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Send Girl to Bullying Rehab

Description

John Rosemond offers a practical solution for children who bully each other.

Q. Whenever our 11-year-old son has a friend over to play, our 15-year-old daughter interferes in ways that eventually reduce our son to tears. Mostly, she'll make fun of him or make him the butt of cruel jokes. Is there some way of making her understand how hurtful she is being? Does our son simply need to ignore her?

Your daughter is not going to stop bullying her brother, because you try to help her see the error of her ways. Expecting your son to simply ignore his sister's taunts is equally unrealistic.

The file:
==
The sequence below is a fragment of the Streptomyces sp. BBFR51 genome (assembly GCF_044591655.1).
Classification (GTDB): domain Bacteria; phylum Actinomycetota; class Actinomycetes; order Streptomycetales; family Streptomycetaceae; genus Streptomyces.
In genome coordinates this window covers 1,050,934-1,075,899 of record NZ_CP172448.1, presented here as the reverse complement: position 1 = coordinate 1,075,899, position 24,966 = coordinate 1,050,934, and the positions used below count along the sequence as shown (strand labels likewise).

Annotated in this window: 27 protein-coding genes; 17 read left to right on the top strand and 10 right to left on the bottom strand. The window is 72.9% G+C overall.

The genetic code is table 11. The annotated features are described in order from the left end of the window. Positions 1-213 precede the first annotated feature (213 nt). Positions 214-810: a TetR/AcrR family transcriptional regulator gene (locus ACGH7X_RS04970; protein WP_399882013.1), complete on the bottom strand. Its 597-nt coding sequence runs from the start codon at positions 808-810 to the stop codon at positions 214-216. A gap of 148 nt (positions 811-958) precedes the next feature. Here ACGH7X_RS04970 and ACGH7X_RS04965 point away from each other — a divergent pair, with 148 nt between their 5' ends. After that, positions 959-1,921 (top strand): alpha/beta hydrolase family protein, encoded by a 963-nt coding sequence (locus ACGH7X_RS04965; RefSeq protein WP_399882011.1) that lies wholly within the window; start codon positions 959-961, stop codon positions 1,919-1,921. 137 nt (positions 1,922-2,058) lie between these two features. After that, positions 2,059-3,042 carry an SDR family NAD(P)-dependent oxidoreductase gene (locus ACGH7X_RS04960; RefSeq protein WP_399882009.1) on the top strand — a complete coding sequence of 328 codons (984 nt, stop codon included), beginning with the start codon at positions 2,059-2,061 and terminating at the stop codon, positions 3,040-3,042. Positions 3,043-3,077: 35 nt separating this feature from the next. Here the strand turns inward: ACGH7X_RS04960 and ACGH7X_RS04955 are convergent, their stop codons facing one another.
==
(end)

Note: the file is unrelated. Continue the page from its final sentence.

Your son has a right to have a friend over without being victimized by his sister. Since she obviously derives a great deal of perverse pleasure out of doing so, she's not going to stop until you step in. The most effective way of doing so is to inform her that for the next month, whenever her brother has a friend over, she has to go to her room, shut the door, and stay there until the friend leaves.

At the end of her stint in bullying rehab, tell your daughter that if she's ready to act her age when her brother has friends over, her life can return to normal. Inform her, however, that the next incident will result in a three-month rehab period.

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